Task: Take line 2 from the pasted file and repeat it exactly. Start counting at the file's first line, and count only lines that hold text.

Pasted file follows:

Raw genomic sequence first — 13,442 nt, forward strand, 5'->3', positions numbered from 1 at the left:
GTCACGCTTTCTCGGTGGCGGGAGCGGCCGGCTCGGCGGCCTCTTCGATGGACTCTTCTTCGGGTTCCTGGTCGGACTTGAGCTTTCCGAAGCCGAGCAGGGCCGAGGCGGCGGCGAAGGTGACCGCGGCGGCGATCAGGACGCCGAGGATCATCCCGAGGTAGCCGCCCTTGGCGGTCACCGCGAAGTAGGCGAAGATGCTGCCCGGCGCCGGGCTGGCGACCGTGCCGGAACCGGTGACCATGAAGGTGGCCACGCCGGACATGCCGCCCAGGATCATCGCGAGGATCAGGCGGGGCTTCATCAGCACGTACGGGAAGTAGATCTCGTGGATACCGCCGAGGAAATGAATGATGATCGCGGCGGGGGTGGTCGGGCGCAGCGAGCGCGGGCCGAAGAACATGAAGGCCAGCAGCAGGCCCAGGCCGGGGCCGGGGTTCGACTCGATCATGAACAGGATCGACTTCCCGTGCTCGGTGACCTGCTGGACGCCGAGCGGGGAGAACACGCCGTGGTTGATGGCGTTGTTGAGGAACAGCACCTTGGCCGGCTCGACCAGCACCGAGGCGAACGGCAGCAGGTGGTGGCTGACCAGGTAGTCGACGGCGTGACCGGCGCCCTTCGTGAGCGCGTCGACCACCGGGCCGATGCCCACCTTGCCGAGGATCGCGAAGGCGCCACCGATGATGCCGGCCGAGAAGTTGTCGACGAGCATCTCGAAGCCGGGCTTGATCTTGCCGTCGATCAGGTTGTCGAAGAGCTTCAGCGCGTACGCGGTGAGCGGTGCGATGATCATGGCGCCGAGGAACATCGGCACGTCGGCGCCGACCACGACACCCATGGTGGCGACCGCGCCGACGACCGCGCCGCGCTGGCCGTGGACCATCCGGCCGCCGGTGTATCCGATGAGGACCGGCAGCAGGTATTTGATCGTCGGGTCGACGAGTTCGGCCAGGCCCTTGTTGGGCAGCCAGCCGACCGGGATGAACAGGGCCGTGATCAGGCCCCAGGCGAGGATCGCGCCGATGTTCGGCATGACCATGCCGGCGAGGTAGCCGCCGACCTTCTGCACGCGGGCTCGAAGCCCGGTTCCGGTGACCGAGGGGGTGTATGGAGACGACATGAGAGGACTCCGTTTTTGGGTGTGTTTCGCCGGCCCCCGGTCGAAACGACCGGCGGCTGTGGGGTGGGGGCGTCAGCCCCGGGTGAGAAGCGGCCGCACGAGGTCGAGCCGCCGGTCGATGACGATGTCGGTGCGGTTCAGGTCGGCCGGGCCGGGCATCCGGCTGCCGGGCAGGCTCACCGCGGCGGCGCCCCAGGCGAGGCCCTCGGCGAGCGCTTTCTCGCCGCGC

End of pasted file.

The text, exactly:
GTCACGCTTTCTCGGTGGCGGGAGCGGCCGGCTCGGCGGCCTCTTCGATGGACTCTTCTTCGGGTTCCTGGTCGGACTTGAGCTTTCCGAAGCCGAGCAGGGCCGAGGCGGCGGCGAAGGTGACCGCGGCGGCGATCAGGACGCCGAGGATCATCCCGAGGTAGCCGCCCTTGGCGGTCACCGCGAAGTAGGCGAAGATGCTGCCCGGCGCCGGGCTGGCGACCGTGCCGGAACCGGTGACCATGAAGGTGGCCACGCCGGACATGCCGCCCAGGATCATCGCGAGGATCAGGCGGGGCTTCATCAGCACGTACGGGAAGTAGATCTCGTGGATACCGCCGAGGAAATGAATGATGATCGCGGCGGGGGTGGTCGGGCGCAGCGAGCGCGGGCCGAAGAACATGAAGGCCAGCAGCAGGCCCAGGCCGGGGCCGGGGTTCGACTCGATCATGAACAGGATCGACTTCCCGTGCTCGGTGACCTGCTGGACGCCGAGCGGGGAGAACACGCCGTGGTTGATGGCGTTGTTGAGGAACAGCACCTTGGCCGGCTCGACCAGCACCGAGGCGAACGGCAGCAGGTGGTGGCTGACCAGGTAGTCGACGGCGTGACCGGCGCCCTTCGTGAGCGCGTCGACCACCGGGCCGATGCCCACCTTGCCGAGGATCGCGAAGGCGCCACCGATGATGCCGGCCGAGAAGTTGTCGACGAGCATCTCGAAGCCGGGCTTGATCTTGCCGTCGATCAGGTTGTCGAAGAGCTTCAGCGCGTACGCGGTGAGCGGTGCGATGATCATGGCGCCGAGGAACATCGGCACGTCGGCGCCGACCACGACACCCATGGTGGCGACCGCGCCGACGACCGCGCCGCGCTGGCCGTGGACCATCCGGCCGCCGGTGTATCCGATGAGGACCGGCAGCAGGTATTTGATCGTCGGGTCGACGAGTTCGGCCAGGCCCTTGTTGGGCAGCCAGCCGACCGGGATGAACAGGGCCGTGATCAGGCCCCAGGCGAGGATCGCGCCGATGTTCGGCATGACCATGCCGGCGAGGTAGCCGCCGACCTTCTGCACGCGGGCTCGAAGCCCGGTTCCGGTGACCGAGGGGGTGTATGGAGACGACATGAGAGGACTCCGTTTTTGGGTGTGTTTCGCCGGCCCCCGGTCGAAACGACCGGCGGCTGTGGGGTGGGGGCGTCAGCCCCGGGTGAGAAGCGGCCGCACGAGGTCGAGCCGCCGGTCGATGACGATGTCGGTGCGGTTCAGGTCGGCCGGGCCGGGCATCCGGCTGCCGGGCAGGCTCACCGCGGCGGCGCCCCAGGCGAGGCCCTCGGCGAGCGCTTTCTCGCCGCGC